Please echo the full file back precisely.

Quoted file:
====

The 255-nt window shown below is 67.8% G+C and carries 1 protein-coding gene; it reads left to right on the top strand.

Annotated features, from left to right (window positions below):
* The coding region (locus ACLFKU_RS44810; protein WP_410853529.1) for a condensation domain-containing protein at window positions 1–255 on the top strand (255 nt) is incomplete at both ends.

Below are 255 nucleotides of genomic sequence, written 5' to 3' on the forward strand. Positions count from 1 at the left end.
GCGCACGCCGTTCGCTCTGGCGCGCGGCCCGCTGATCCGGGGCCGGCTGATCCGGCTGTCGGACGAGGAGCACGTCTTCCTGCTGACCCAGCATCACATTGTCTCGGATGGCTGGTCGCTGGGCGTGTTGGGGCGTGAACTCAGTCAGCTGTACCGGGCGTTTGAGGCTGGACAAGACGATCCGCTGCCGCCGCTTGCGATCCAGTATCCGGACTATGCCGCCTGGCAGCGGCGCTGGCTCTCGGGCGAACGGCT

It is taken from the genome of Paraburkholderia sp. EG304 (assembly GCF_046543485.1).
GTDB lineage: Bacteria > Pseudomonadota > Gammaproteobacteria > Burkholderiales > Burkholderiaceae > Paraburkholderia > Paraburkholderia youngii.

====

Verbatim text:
The 255-nt window shown below is 67.8% G+C and carries 1 protein-coding gene; it reads left to right on the top strand.

Annotated features, from left to right (window positions below):
* The coding region (locus ACLFKU_RS44810; protein WP_410853529.1) for a condensation domain-containing protein at window positions 1–255 on the top strand (255 nt) is incomplete at both ends.

Below are 255 nucleotides of genomic sequence, written 5' to 3' on the forward strand. Positions count from 1 at the left end.
GCGCACGCCGTTCGCTCTGGCGCGCGGCCCGCTGATCCGGGGCCGGCTGATCCGGCTGTCGGACGAGGAGCACGTCTTCCTGCTGACCCAGCATCACATTGTCTCGGATGGCTGGTCGCTGGGCGTGTTGGGGCGTGAACTCAGTCAGCTGTACCGGGCGTTTGAGGCTGGACAAGACGATCCGCTGCCGCCGCTTGCGATCCAGTATCCGGACTATGCCGCCTGGCAGCGGCGCTGGCTCTCGGGCGAACGGCT

It is taken from the genome of Paraburkholderia sp. EG304 (assembly GCF_046543485.1).
GTDB lineage: Bacteria > Pseudomonadota > Gammaproteobacteria > Burkholderiales > Burkholderiaceae > Paraburkholderia > Paraburkholderia youngii.